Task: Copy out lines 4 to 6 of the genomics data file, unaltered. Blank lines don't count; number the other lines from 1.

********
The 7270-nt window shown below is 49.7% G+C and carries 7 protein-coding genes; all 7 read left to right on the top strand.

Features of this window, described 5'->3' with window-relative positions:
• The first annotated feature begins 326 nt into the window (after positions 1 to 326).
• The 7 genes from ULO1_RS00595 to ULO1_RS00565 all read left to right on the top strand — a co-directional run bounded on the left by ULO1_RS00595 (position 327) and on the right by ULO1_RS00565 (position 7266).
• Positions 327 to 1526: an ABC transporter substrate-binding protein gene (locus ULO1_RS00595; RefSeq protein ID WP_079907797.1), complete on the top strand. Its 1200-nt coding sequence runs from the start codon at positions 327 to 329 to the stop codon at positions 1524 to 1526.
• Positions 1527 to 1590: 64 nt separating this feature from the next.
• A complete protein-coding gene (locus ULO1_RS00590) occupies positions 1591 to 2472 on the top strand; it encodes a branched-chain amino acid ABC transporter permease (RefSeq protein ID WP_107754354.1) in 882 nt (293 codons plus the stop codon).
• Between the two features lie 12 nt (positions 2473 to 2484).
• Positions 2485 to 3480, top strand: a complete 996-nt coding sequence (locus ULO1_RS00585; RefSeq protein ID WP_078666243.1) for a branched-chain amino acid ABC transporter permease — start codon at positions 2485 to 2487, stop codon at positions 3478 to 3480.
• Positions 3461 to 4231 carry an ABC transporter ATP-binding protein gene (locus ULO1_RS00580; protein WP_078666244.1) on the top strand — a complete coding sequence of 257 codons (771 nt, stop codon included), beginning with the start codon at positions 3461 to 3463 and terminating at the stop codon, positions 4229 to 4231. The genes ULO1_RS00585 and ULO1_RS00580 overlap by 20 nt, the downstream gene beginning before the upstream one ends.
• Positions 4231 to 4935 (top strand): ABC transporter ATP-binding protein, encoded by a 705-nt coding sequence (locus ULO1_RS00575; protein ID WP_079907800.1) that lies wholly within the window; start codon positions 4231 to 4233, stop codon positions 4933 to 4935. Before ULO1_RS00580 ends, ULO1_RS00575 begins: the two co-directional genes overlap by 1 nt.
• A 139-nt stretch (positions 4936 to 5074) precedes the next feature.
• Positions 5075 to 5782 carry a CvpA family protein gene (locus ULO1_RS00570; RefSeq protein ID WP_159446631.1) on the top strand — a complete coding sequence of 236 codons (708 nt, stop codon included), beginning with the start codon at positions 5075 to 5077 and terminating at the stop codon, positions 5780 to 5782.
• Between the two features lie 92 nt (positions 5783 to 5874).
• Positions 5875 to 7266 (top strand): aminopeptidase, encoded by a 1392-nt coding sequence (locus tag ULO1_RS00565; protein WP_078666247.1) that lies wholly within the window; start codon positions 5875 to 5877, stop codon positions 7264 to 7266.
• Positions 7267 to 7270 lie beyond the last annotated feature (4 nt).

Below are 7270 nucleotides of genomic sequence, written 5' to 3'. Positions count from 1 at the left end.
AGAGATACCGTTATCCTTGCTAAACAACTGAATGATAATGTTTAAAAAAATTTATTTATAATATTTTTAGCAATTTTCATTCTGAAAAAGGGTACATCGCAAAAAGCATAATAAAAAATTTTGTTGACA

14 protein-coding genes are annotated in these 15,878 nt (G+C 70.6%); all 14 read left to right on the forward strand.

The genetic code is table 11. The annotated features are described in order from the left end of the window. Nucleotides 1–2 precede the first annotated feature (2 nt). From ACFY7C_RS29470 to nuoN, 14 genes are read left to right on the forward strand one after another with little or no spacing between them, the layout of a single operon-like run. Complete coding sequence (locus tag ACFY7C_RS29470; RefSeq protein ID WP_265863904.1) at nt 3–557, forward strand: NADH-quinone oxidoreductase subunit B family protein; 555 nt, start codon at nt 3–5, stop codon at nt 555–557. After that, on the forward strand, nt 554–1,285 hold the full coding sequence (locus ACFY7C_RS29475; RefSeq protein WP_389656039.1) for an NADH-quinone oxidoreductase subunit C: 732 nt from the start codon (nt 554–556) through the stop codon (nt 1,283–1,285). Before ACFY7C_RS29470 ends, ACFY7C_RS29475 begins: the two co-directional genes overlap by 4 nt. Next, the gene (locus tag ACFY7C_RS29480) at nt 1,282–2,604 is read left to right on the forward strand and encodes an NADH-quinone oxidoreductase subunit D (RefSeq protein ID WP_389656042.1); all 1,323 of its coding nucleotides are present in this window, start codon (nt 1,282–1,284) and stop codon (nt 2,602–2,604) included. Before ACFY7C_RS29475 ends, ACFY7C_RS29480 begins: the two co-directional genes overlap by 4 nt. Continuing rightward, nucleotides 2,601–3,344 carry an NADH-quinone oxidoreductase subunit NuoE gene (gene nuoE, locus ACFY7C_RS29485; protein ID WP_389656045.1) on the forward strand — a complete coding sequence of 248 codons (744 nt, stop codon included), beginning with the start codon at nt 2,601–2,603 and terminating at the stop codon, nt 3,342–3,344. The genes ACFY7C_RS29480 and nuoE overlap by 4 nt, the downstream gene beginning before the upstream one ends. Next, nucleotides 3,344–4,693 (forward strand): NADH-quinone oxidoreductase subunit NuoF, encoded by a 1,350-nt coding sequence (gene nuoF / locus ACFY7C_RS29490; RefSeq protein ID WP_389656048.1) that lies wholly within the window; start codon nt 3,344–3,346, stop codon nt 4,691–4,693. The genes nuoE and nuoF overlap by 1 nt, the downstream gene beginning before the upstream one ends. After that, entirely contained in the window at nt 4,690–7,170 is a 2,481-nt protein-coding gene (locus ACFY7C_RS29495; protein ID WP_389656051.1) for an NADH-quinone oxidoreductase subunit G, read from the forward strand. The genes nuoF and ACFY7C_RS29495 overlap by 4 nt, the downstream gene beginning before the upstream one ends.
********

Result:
• The 7 genes from ULO1_RS00595 to ULO1_RS00565 all read left to right on the top strand — a co-directional run bounded on the left by ULO1_RS00595 (position 327) and on the right by ULO1_RS00565 (position 7266).
• Positions 327 to 1526: an ABC transporter substrate-binding protein gene (locus ULO1_RS00595; RefSeq protein ID WP_079907797.1), complete on the top strand. Its 1200-nt coding sequence runs from the start codon at positions 327 to 329 to the stop codon at positions 1524 to 1526.
• Positions 1527 to 1590: 64 nt separating this feature from the next.